Between work, karate, swim practice, therapy, homework, late business meetings and other daily responsibilities shared mealtimes between family members is on the decline. Today, families are spending less time coming together for mealtimes and more time “on the go”. Coming together to share a meal with family seems to have lost its value over time with the impact becoming more and more evident in our children.
It is important to acknowledge that shared family meals benefit both the children and adults in the home. Meals are a time for socializing, sharing, laughing, encouragement, commiserating, establishing routine and sense of security, not to mention responsibility and good eating habits.
Socializing during meals without the interruption of phones or televisions is vital to building relationships between family members. Making a conscious effort to disconnect from outside distractions during mealtimes allows for meaningful connections and mealtime success.
It may be surprising to learn that research shows that sharing meals together can improve academic performance in children of all ages, improves overall healthy eating habits, and decreases the chances that your child will become involved with drugs or alcohol.
Families learn to work together and depend on one another as they plan the meal, prepare the foods, set/clear the table and assist one another with washing the dishes. Children learn responsibility when they are assigned a job that contributes to the preparation and/or serving of the meal. Additionally, they learn to listen, initiate conversations, speak politely, establish their own thoughts and feelings, problem solve, and become a contributing member of the family which brings them a sense of value and self-confidence. As families come together during the mealtime process, parents can instill values and provide encouragement to their children which builds strong character in their children.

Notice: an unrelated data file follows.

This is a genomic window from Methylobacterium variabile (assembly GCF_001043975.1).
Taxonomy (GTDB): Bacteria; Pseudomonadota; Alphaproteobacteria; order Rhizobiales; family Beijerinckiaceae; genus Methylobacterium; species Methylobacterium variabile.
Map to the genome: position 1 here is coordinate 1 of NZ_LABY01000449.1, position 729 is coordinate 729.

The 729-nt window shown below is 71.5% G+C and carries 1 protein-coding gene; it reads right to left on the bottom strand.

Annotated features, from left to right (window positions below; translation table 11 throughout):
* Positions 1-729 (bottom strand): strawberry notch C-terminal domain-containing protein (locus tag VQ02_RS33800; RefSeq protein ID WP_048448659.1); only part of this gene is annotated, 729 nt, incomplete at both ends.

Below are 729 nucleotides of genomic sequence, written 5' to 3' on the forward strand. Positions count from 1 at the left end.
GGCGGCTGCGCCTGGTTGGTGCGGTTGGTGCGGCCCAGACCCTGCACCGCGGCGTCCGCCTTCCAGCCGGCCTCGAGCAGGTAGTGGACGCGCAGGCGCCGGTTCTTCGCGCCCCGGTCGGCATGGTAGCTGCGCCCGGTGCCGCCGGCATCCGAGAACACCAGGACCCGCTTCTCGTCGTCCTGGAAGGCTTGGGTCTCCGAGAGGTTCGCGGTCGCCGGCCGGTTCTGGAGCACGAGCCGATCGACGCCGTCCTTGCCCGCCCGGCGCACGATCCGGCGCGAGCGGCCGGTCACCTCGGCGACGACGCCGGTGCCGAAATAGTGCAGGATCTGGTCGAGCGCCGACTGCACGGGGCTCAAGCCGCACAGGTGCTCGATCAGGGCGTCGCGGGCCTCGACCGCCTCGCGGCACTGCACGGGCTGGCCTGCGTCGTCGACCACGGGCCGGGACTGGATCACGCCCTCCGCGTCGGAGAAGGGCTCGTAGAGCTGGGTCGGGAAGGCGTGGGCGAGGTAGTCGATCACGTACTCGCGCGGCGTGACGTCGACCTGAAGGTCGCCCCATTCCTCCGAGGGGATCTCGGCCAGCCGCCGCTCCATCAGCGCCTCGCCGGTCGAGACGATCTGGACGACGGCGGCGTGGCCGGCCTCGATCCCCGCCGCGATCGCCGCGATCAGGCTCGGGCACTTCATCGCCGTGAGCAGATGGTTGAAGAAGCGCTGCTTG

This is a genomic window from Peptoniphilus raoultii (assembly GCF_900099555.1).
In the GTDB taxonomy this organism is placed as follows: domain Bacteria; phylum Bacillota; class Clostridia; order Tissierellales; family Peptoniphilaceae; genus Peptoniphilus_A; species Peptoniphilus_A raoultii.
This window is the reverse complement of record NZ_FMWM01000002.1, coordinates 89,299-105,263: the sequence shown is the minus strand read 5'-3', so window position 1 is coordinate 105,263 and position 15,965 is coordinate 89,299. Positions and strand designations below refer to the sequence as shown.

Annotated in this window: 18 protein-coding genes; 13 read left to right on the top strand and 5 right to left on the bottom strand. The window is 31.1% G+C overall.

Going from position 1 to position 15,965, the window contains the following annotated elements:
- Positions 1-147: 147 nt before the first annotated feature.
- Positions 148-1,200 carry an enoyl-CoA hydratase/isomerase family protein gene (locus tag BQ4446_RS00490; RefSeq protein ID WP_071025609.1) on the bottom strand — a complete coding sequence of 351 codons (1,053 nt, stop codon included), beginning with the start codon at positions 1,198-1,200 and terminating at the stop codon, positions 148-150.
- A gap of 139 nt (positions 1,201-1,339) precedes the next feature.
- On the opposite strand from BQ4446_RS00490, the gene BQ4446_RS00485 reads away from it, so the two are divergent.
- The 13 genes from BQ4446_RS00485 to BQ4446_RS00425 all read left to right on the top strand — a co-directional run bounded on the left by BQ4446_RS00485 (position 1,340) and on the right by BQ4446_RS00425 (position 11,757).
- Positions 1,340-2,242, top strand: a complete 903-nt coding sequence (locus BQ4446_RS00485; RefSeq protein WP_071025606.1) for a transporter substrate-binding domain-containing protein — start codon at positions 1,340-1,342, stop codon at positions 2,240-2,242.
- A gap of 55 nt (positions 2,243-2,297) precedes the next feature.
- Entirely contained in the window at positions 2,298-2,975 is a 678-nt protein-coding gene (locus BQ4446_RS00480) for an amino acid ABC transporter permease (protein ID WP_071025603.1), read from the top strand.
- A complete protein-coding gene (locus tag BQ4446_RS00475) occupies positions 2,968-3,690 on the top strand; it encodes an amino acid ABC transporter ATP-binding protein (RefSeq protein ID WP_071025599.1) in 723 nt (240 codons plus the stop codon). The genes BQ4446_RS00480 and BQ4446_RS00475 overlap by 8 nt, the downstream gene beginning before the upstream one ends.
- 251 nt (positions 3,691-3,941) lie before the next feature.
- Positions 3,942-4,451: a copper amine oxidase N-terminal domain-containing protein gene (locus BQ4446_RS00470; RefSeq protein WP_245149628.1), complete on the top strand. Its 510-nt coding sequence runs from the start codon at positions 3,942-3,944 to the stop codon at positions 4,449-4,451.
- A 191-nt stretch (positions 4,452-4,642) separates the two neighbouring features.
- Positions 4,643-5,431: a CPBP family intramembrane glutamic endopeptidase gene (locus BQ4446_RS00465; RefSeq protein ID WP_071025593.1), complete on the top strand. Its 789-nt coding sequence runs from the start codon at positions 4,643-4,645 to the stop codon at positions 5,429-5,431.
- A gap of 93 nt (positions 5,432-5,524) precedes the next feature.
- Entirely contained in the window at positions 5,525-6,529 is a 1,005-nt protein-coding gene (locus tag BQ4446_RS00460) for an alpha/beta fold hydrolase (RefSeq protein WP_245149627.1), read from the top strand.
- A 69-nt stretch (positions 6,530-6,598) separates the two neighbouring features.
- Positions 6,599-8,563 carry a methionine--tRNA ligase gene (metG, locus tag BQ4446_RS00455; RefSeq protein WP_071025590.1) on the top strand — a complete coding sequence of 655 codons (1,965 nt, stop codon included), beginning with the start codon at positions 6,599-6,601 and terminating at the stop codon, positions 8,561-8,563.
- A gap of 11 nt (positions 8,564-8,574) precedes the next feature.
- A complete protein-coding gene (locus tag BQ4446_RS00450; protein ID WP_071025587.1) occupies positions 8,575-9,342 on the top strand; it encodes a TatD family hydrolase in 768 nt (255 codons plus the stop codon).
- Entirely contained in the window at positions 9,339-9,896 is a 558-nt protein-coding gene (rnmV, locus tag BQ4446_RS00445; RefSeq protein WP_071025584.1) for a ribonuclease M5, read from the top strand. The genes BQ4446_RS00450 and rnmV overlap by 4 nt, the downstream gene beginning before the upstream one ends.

Even the busiest of families can find time to come together to share a meal when the shared meal is set as a priority. Set small, realistic goals such as setting aside one or two nights each week. These shared family meals should become a routine, this may be done by scheduling it on the same day and at the same time each week. The family meal should be an event that is honored and respected by all family members.
The benefits that arise from simply being together and sharing about the day will not only feed each person physically but also feed social and emotional connections among families.